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by Rebecca A. Moyes
Jessica Kingsley, 2001
Review by Jodi Forschmiedt, M.Ed. on May 2nd 2003

Incorporating Social Goals in the Classroom

Like many experts in the field of autism and Asperger Syndrome, Rebecca Moyes has a child with the diagnosis.  As a teacher who was driven by necessity to learn how to cope with her son's issues, she shares her hard-won expertise in Incorporating Social Goals in the Classroom, and excellent how-to manual for teachers and parents of children with autistic disorders.

Moyes defines Asperger Syndrome (AS) and High Functioning Autism (HFA) interchangeably.  She focuses her discussion on the deficits in social communication and social behavior exhibited by these students.  The remainder of the book contains strategies, in the form of lesson plans, activities, environmental manipulations, assessments, and published curricula, to bolster the social skills of students with AS and HFA.

Moyes' lesson plans include a detailed description of a group or individual instructional activity.  Each one begins with an associated Individualized Educational Plan (IEP) goal and concludes with suggestions for additional practice at home.  Though the lesson plans lack a discussion of data collection and documentation methods, special education teachers should be able to supply this missing piece. 

The sensory issues of children with AS receive an extensive discussion which points out the impact these problems have on the students' ability to function in the classroom and interact with their peers.  Moyes provides several examples of sensory issues and makes practical suggestions for ameliorating their effects. 

In "Interventions to Promote Acquisition," Moyes describes a number of well- known curricula designed to facilitate the social success of children with disabilities.  She lists advantages and disadvantages of the methods discussed, along with many examples and illustrations.  Informal strategies also receive some attention, with enough detail to make it easy for a teacher to adapt any of them to their own classroom.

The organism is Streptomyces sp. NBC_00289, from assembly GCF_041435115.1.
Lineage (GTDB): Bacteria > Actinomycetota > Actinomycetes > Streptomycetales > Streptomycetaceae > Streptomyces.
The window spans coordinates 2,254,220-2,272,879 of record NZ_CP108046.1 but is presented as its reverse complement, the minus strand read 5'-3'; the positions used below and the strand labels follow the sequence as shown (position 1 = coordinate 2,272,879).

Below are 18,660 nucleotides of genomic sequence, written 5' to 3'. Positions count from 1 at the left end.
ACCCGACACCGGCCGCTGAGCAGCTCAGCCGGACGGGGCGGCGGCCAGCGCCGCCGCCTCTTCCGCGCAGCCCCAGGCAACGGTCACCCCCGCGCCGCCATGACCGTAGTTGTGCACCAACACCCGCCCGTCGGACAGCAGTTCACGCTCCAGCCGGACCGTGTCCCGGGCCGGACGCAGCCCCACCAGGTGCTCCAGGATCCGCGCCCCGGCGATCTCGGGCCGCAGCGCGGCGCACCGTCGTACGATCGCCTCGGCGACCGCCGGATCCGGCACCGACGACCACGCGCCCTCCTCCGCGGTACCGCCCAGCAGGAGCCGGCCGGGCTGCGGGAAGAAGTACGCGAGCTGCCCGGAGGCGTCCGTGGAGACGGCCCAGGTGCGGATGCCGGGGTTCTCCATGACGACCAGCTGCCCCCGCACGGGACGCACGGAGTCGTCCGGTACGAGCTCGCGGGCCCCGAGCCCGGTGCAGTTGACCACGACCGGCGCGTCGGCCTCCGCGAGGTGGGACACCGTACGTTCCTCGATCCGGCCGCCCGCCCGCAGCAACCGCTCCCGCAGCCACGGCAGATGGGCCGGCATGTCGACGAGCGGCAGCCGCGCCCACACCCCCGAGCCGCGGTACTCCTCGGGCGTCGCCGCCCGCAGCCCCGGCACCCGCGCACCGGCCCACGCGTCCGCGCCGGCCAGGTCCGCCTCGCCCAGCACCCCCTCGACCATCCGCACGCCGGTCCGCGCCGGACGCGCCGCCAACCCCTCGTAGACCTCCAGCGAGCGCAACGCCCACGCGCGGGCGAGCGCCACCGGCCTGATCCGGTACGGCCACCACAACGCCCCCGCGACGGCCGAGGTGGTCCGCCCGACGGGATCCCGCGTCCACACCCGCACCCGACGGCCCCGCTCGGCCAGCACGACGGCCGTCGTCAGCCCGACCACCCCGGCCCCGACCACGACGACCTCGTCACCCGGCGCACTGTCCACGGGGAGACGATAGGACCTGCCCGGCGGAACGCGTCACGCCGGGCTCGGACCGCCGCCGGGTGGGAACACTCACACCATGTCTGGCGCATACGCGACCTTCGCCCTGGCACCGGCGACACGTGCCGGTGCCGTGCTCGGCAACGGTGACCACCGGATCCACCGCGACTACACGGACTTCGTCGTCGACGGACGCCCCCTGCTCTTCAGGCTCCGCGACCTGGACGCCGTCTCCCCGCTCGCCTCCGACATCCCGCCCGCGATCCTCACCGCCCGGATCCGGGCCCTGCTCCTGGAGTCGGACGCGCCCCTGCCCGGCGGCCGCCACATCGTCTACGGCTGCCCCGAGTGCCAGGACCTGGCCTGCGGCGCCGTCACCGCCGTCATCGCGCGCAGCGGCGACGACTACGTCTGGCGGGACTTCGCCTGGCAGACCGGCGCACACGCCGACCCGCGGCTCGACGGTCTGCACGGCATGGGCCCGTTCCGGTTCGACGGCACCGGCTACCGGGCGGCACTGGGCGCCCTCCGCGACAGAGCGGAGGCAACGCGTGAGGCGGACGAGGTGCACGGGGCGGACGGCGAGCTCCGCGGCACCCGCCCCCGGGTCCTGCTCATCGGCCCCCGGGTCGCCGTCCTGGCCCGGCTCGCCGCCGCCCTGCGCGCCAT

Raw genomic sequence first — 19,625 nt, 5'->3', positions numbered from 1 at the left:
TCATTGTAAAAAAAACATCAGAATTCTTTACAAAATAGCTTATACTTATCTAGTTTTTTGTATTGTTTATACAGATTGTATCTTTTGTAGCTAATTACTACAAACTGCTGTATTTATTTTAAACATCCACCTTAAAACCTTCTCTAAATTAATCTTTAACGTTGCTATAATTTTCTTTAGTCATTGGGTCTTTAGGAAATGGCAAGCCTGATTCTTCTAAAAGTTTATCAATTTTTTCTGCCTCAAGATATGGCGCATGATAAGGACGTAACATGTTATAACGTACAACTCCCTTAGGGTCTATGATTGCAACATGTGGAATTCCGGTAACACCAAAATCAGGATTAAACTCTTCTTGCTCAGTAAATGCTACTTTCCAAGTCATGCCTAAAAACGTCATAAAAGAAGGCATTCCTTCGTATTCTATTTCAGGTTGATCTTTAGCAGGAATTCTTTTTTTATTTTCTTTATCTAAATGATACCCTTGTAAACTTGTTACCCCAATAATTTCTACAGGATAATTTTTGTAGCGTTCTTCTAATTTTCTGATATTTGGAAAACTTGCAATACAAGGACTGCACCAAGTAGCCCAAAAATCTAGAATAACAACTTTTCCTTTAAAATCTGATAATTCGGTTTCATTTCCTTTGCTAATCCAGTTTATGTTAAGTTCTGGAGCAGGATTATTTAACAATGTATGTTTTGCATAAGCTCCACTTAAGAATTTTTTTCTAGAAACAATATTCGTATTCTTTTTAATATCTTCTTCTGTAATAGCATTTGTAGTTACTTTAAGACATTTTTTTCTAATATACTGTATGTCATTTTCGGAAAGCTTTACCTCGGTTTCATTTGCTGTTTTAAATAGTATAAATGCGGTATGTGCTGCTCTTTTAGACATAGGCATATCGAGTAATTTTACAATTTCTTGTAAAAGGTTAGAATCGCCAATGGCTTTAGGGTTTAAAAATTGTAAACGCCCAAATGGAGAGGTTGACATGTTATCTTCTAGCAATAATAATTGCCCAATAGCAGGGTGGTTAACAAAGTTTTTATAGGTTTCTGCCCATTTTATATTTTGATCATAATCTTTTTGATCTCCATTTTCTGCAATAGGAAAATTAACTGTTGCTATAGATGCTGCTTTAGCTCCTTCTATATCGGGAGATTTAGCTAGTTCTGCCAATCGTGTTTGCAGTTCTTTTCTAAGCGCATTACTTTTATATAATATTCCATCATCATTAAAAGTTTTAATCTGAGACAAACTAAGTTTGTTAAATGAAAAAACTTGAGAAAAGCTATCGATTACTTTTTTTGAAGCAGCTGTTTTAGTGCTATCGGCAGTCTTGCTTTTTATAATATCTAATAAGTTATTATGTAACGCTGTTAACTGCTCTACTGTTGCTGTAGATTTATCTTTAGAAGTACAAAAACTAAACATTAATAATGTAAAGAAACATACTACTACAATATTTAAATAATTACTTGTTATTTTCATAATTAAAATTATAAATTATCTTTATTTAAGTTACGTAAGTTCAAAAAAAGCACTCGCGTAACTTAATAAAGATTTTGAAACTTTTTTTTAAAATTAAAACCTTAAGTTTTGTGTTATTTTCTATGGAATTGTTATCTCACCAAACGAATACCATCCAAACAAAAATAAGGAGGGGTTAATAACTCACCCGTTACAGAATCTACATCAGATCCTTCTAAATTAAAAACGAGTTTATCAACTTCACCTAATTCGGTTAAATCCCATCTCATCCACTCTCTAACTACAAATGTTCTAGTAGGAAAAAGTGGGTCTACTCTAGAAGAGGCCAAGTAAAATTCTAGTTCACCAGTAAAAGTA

The most useful chapter for teachers may by "Social Skills Assessment Tools: Samples and Descriptions."  Moyes takes us through numerous methods for identifying the social communication and behavior deficits of students with and without AS, and lists the characteristics that mark a successful skills inventory.  This chapter will save teachers a lot of legwork in choosing an assessment instrument.

Parents will find the final chapter, "IEP Development," invaluable.  Moyes explains the process thoroughly and advises parents to take a proactive, even aggressive stance in ensuring that their child's needs are appropriately and consistently addressed.

Incorporating Social Goals in the Classroom would be a worthwhile addition to the school curriculum library, or to the shelf of any teacher serving a student with AS in an inclusive setting.  Special education teachers may wish to recommend the IEP chapter to parents who need assistance in becoming more involved in the process.  Moyes' work adds needed, practical information to the body of literature on autistic disorders. 

 

© 2003 Jodi Forschmiedt        

Jodi Forschmiedt reads, writes, and teaches in Seattle, Washington.